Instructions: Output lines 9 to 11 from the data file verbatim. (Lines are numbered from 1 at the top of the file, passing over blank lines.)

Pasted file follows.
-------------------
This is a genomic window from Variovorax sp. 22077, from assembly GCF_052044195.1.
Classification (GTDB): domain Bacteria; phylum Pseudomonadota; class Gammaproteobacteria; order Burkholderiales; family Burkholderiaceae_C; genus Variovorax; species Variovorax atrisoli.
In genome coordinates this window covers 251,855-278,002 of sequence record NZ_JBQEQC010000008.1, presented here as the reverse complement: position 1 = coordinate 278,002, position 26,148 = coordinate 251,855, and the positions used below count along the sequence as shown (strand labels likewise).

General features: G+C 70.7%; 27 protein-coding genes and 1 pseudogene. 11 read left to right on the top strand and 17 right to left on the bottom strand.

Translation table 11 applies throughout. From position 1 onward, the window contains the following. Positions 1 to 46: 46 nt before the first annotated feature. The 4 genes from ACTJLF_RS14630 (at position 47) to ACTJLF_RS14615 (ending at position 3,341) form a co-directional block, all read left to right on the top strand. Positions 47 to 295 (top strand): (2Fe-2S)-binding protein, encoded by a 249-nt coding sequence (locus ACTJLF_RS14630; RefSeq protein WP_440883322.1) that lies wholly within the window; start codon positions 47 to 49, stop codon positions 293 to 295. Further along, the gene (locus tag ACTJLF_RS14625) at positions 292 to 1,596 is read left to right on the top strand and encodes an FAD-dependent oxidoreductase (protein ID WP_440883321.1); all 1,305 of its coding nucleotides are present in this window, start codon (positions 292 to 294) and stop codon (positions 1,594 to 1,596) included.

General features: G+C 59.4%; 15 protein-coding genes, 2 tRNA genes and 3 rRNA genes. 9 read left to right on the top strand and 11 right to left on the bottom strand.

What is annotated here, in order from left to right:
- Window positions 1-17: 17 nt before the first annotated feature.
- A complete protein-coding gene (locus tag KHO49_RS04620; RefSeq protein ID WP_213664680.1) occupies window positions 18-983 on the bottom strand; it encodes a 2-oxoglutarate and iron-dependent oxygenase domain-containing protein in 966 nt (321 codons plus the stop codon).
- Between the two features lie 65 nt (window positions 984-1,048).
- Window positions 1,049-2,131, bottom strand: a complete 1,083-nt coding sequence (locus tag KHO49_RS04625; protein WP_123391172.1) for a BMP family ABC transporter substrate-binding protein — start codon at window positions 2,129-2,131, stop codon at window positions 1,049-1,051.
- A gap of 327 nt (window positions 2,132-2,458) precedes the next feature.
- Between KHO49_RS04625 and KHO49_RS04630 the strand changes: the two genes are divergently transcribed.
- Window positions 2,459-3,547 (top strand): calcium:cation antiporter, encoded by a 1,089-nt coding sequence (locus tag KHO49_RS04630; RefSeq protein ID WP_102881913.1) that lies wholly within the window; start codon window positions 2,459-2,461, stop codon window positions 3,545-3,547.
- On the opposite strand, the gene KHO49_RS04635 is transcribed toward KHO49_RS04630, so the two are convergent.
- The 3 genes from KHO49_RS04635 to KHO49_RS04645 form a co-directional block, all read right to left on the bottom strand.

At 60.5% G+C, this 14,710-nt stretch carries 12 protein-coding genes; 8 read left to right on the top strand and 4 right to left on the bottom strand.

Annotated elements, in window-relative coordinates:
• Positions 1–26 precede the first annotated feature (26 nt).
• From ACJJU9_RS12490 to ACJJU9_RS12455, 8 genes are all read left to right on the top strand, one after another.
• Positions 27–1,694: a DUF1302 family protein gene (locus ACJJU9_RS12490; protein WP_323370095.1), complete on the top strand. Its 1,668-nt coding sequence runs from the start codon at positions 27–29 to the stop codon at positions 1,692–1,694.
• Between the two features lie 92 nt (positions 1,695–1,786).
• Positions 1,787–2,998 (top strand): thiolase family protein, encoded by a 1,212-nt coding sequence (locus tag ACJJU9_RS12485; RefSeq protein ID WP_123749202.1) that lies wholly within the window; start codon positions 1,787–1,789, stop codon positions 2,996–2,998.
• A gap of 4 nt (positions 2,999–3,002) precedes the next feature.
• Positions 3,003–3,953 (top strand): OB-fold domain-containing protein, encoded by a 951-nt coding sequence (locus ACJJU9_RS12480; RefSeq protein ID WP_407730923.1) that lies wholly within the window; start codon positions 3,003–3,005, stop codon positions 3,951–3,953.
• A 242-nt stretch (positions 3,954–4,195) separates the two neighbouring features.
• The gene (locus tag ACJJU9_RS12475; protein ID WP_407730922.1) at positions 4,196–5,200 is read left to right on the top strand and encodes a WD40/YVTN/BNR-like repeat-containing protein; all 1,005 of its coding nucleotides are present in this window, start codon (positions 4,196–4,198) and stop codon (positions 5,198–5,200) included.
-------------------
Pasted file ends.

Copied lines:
- A complete protein-coding gene (locus tag KHO49_RS04620; RefSeq protein ID WP_213664680.1) occupies window positions 18-983 on the bottom strand; it encodes a 2-oxoglutarate and iron-dependent oxygenase domain-containing protein in 966 nt (321 codons plus the stop codon).
- Between the two features lie 65 nt (window positions 984-1,048).
- Window positions 1,049-2,131, bottom strand: a complete 1,083-nt coding sequence (locus tag KHO49_RS04625; protein WP_123391172.1) for a BMP family ABC transporter substrate-binding protein — start codon at window positions 2,129-2,131, stop codon at window positions 1,049-1,051.